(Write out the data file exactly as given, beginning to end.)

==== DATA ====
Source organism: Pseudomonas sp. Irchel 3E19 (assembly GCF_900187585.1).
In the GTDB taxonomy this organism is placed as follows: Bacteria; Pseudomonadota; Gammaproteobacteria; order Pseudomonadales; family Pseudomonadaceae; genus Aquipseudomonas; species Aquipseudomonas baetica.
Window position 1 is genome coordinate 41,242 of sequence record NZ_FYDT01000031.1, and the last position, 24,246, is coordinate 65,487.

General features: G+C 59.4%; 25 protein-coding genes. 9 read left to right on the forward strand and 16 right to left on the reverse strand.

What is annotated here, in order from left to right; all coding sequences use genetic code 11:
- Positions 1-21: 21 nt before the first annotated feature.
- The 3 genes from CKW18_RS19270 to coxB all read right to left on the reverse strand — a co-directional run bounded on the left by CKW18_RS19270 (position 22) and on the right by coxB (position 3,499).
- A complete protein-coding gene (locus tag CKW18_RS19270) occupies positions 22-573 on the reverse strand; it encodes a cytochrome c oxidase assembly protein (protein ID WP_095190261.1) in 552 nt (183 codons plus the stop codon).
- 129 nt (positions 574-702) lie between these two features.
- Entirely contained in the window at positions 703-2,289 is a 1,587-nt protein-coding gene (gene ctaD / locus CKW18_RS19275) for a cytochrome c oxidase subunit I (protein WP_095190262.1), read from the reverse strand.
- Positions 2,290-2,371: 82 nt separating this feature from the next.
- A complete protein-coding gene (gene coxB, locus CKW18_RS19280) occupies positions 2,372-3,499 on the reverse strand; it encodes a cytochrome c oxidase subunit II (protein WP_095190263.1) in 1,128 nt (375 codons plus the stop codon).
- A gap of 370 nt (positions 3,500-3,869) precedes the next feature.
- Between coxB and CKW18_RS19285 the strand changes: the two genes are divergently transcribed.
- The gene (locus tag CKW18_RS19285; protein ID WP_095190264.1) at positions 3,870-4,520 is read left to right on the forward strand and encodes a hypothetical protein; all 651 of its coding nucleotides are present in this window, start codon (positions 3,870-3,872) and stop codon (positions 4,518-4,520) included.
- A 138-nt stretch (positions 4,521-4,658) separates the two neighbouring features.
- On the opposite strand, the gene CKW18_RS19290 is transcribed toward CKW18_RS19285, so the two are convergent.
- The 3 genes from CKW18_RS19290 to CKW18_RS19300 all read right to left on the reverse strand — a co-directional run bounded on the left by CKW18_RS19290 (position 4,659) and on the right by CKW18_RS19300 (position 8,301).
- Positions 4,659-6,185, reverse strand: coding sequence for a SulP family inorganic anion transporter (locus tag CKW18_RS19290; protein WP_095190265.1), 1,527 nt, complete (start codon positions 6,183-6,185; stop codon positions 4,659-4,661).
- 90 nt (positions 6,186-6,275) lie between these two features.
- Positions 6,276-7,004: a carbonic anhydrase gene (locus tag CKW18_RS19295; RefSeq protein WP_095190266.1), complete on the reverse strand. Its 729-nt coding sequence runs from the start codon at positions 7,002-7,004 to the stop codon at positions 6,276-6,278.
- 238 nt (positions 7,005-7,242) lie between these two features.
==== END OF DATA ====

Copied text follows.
Source organism: Pseudomonas sp. Irchel 3E19 (assembly GCF_900187585.1).
In the GTDB taxonomy this organism is placed as follows: Bacteria; Pseudomonadota; Gammaproteobacteria; order Pseudomonadales; family Pseudomonadaceae; genus Aquipseudomonas; species Aquipseudomonas baetica.
Window position 1 is genome coordinate 41,242 of sequence record NZ_FYDT01000031.1, and the last position, 24,246, is coordinate 65,487.

General features: G+C 59.4%; 25 protein-coding genes. 9 read left to right on the forward strand and 16 right to left on the reverse strand.

What is annotated here, in order from left to right; all coding sequences use genetic code 11:
- Positions 1-21: 21 nt before the first annotated feature.
- The 3 genes from CKW18_RS19270 to coxB all read right to left on the reverse strand — a co-directional run bounded on the left by CKW18_RS19270 (position 22) and on the right by coxB (position 3,499).
- A complete protein-coding gene (locus tag CKW18_RS19270) occupies positions 22-573 on the reverse strand; it encodes a cytochrome c oxidase assembly protein (protein ID WP_095190261.1) in 552 nt (183 codons plus the stop codon).
- 129 nt (positions 574-702) lie between these two features.
- Entirely contained in the window at positions 703-2,289 is a 1,587-nt protein-coding gene (gene ctaD / locus CKW18_RS19275) for a cytochrome c oxidase subunit I (protein WP_095190262.1), read from the reverse strand.
- Positions 2,290-2,371: 82 nt separating this feature from the next.
- A complete protein-coding gene (gene coxB, locus CKW18_RS19280) occupies positions 2,372-3,499 on the reverse strand; it encodes a cytochrome c oxidase subunit II (protein WP_095190263.1) in 1,128 nt (375 codons plus the stop codon).
- A gap of 370 nt (positions 3,500-3,869) precedes the next feature.
- Between coxB and CKW18_RS19285 the strand changes: the two genes are divergently transcribed.
- The gene (locus tag CKW18_RS19285; protein ID WP_095190264.1) at positions 3,870-4,520 is read left to right on the forward strand and encodes a hypothetical protein; all 651 of its coding nucleotides are present in this window, start codon (positions 3,870-3,872) and stop codon (positions 4,518-4,520) included.
- A 138-nt stretch (positions 4,521-4,658) separates the two neighbouring features.
- On the opposite strand, the gene CKW18_RS19290 is transcribed toward CKW18_RS19285, so the two are convergent.
- The 3 genes from CKW18_RS19290 to CKW18_RS19300 all read right to left on the reverse strand — a co-directional run bounded on the left by CKW18_RS19290 (position 4,659) and on the right by CKW18_RS19300 (position 8,301).
- Positions 4,659-6,185, reverse strand: coding sequence for a SulP family inorganic anion transporter (locus tag CKW18_RS19290; protein WP_095190265.1), 1,527 nt, complete (start codon positions 6,183-6,185; stop codon positions 4,659-4,661).
- 90 nt (positions 6,186-6,275) lie between these two features.
- Positions 6,276-7,004: a carbonic anhydrase gene (locus tag CKW18_RS19295; RefSeq protein WP_095190266.1), complete on the reverse strand. Its 729-nt coding sequence runs from the start codon at positions 7,002-7,004 to the stop codon at positions 6,276-6,278.
- 238 nt (positions 7,005-7,242) lie between these two features.